Give yourself permission to do what you sense is right

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I ought to. I must. I should. I need to. Other people say I should... She says I'd be crazy to...

Any of these sound familiar? If so, you may be in the habit of living life in the grip of rules that are not of your own making.

Any time you hear an ought, should, must or equivalent, NLP's meta model tells us a good question to ask yourself is 'according to whom?' If the answer is me, then all is well. If you are not sure where the rule comes from, or its from someone other than you, then perhaps pause to reflect.

We are at our most congruent when we trust our intuitive sense of what is good to do. I don't mean acting on impulsive feelings that pass rapidly to be replaced with the next. I mean being with our grounded inner wisdom, that quiet knowing that does not rapidly change, that has a poise and a stillness when we tune into it.

If people are giving you advice that just doesn't sit well, that leaves you feeling uncomfortable in your gut or heart, those sensations are worth reflecting on.

The only person who can truly decide what is good to do is you. It's your life, you need to live it, mistakes and all. We are at our best when we are awake and alive right now, responding to our conscious and unconscious selves, and to the energy fields that we are part of, and allowing space for personal reflection and learning.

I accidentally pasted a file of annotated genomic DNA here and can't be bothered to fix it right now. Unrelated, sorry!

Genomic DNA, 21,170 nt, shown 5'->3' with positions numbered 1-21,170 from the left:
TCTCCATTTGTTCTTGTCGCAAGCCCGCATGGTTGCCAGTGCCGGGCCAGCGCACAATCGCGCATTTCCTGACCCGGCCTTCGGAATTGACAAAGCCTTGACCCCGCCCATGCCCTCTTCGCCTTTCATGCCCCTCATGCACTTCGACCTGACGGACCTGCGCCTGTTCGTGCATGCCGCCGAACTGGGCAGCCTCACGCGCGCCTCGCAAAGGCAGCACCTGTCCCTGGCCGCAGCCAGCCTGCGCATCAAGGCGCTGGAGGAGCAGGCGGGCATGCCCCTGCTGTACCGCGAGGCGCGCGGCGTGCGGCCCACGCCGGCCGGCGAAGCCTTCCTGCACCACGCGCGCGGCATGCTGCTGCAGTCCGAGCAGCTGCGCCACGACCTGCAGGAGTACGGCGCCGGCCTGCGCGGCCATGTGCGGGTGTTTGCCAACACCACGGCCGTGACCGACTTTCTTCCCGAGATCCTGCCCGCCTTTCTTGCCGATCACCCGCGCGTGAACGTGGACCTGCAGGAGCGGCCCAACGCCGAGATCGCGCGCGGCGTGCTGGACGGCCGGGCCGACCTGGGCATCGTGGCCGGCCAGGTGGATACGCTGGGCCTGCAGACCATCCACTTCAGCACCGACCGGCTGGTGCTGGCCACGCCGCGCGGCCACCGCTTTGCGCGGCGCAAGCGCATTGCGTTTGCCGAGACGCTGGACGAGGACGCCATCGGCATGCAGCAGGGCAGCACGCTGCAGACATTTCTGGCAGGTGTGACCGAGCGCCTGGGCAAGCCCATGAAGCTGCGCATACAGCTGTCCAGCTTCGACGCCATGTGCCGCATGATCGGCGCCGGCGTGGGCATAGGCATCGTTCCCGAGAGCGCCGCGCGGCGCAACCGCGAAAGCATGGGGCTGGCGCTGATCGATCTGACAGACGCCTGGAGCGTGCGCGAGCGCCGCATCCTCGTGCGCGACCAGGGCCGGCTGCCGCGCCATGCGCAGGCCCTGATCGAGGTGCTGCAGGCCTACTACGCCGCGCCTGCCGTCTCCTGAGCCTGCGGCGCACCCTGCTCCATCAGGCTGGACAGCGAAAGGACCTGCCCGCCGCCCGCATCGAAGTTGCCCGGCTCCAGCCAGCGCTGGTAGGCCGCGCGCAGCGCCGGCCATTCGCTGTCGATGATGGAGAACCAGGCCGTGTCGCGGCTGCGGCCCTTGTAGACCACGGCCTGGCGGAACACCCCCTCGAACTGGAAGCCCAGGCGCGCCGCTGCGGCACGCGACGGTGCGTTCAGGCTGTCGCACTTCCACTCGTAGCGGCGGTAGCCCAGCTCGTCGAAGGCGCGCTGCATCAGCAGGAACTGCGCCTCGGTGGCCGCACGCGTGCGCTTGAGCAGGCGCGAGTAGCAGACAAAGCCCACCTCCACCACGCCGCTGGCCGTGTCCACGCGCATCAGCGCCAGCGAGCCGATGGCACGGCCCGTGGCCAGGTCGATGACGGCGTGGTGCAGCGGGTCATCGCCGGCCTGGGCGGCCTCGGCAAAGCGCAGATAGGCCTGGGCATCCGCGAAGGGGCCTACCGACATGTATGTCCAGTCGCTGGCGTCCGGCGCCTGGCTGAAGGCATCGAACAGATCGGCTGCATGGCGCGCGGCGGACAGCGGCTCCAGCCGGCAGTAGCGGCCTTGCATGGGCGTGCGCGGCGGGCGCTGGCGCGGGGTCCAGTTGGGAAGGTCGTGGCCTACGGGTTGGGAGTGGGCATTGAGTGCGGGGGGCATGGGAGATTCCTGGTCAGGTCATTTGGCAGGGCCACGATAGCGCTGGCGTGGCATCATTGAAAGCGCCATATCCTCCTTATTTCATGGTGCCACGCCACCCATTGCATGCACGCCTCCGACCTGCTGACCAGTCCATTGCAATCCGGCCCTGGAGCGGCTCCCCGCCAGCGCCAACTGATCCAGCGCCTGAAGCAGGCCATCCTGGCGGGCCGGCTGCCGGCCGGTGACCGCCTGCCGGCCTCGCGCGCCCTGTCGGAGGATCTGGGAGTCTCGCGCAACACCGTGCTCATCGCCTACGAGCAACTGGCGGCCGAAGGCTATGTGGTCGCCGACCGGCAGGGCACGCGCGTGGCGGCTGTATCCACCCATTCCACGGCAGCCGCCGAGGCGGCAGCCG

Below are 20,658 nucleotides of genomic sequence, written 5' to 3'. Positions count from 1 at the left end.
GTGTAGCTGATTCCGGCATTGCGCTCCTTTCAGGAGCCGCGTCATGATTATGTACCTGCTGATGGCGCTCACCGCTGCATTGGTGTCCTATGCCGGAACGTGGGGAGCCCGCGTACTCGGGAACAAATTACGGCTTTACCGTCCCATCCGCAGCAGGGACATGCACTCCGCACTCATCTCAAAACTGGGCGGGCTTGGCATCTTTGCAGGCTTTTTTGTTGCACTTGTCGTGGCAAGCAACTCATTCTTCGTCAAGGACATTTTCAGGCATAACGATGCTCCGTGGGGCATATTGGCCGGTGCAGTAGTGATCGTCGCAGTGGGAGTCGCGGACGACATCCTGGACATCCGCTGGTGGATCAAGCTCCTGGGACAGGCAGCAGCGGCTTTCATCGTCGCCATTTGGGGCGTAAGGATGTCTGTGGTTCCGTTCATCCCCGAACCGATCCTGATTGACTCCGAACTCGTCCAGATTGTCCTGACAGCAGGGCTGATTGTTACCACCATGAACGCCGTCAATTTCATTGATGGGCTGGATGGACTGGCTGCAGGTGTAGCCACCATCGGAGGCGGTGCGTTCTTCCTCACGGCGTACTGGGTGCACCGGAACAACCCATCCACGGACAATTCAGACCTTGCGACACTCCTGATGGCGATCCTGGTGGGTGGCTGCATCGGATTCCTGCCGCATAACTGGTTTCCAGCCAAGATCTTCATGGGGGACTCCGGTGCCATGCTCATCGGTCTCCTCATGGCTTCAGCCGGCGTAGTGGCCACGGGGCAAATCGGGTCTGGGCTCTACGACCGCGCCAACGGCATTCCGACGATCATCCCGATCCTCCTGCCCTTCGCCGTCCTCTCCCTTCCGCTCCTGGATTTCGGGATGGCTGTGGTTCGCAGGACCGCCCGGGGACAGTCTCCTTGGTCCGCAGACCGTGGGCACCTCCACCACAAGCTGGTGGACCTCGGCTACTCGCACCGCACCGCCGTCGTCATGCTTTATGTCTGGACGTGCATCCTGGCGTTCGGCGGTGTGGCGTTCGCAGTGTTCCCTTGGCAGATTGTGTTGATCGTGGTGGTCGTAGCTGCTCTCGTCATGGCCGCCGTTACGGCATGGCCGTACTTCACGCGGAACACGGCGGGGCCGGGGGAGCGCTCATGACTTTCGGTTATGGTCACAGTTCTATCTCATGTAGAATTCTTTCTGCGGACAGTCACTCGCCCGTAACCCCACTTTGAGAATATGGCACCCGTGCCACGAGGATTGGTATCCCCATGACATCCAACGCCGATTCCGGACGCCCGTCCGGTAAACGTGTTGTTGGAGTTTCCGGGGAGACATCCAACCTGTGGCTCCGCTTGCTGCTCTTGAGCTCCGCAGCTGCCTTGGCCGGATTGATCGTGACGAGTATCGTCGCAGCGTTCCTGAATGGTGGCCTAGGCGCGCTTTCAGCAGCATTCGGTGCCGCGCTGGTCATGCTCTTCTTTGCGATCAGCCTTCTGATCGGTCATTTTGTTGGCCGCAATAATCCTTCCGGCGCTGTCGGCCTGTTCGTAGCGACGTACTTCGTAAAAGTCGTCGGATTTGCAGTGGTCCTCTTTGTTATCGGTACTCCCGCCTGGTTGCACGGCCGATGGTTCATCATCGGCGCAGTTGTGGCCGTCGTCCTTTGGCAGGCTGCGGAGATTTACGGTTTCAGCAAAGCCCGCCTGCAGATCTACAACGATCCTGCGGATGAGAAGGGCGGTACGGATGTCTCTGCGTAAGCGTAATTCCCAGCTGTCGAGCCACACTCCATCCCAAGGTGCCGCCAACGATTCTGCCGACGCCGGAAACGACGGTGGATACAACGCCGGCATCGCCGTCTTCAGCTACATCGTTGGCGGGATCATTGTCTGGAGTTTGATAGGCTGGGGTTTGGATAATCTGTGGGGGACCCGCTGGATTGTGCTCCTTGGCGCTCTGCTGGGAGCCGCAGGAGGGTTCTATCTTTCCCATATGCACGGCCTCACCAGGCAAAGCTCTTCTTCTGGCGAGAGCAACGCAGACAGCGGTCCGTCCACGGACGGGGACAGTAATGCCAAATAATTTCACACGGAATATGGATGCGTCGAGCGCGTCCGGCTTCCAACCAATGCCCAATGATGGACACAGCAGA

So next time a social norm, family rule or other injunction from outside of yourself tips you into a sense of duty or obligation, beware. Wake up to your own sense of knowing and check in. Bearing in mind you, those you love, and the world at large, ask yourself, what's good to do?

Go to the profile of Fe Robinson, Psychotherapist

Fe Robinson, Psychotherapist

I am here to help you thrive, whatever life brings. I offer Psychotherapy, EMDR therapy and Couples Counselling to clients based in Durham. I am UKCP Accredited and an EMDR Europe Practitioner, and offer Clinical Supervision to counsellors and psychotherapists locally. I have worked in private practice, the NHS, and in charitable organisations, with a wide range of clients and conditions.

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